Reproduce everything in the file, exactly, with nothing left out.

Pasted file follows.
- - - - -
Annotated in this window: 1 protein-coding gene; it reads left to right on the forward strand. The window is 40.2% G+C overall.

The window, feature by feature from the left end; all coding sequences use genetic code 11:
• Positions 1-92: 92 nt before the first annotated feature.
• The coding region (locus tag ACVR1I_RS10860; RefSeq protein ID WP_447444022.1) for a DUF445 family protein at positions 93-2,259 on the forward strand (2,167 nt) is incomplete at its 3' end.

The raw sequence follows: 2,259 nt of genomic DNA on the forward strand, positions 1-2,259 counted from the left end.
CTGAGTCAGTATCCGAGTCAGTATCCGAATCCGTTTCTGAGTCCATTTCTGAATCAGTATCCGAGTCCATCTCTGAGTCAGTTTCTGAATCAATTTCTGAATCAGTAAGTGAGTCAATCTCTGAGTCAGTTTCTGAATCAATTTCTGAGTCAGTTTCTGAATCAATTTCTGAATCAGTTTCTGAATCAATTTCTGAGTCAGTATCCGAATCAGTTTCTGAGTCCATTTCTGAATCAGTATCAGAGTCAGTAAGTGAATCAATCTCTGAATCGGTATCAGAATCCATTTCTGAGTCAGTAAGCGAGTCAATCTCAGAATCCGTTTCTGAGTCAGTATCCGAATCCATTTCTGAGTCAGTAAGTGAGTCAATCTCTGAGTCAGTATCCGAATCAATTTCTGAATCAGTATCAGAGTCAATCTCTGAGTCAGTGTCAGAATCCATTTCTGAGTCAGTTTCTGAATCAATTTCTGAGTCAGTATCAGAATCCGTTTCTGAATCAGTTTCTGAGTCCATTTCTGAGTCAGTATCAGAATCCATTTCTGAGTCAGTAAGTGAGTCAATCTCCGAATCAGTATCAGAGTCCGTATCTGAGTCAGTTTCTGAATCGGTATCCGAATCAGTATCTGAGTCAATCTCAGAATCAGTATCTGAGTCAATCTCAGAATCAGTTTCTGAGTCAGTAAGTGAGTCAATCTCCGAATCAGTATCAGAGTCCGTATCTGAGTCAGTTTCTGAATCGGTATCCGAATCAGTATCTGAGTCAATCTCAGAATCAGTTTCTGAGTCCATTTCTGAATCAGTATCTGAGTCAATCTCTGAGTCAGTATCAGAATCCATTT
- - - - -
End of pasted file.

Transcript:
Annotated in this window: 1 protein-coding gene; it reads left to right on the forward strand. The window is 40.2% G+C overall.

The window, feature by feature from the left end; all coding sequences use genetic code 11:
• Positions 1-92: 92 nt before the first annotated feature.
• The coding region (locus tag ACVR1I_RS10860; RefSeq protein ID WP_447444022.1) for a DUF445 family protein at positions 93-2,259 on the forward strand (2,167 nt) is incomplete at its 3' end.

The raw sequence follows: 2,259 nt of genomic DNA on the forward strand, positions 1-2,259 counted from the left end.
CTGAGTCAGTATCCGAGTCAGTATCCGAATCCGTTTCTGAGTCCATTTCTGAATCAGTATCCGAGTCCATCTCTGAGTCAGTTTCTGAATCAATTTCTGAATCAGTAAGTGAGTCAATCTCTGAGTCAGTTTCTGAATCAATTTCTGAGTCAGTTTCTGAATCAATTTCTGAATCAGTTTCTGAATCAATTTCTGAGTCAGTATCCGAATCAGTTTCTGAGTCCATTTCTGAATCAGTATCAGAGTCAGTAAGTGAATCAATCTCTGAATCGGTATCAGAATCCATTTCTGAGTCAGTAAGCGAGTCAATCTCAGAATCCGTTTCTGAGTCAGTATCCGAATCCATTTCTGAGTCAGTAAGTGAGTCAATCTCTGAGTCAGTATCCGAATCAATTTCTGAATCAGTATCAGAGTCAATCTCTGAGTCAGTGTCAGAATCCATTTCTGAGTCAGTTTCTGAATCAATTTCTGAGTCAGTATCAGAATCCGTTTCTGAATCAGTTTCTGAGTCCATTTCTGAGTCAGTATCAGAATCCATTTCTGAGTCAGTAAGTGAGTCAATCTCCGAATCAGTATCAGAGTCCGTATCTGAGTCAGTTTCTGAATCGGTATCCGAATCAGTATCTGAGTCAATCTCAGAATCAGTATCTGAGTCAATCTCAGAATCAGTTTCTGAGTCAGTAAGTGAGTCAATCTCCGAATCAGTATCAGAGTCCGTATCTGAGTCAGTTTCTGAATCGGTATCCGAATCAGTATCTGAGTCAATCTCAGAATCAGTTTCTGAGTCCATTTCTGAATCAGTATCTGAGTCAATCTCTGAGTCAGTATCAGAATCCATTT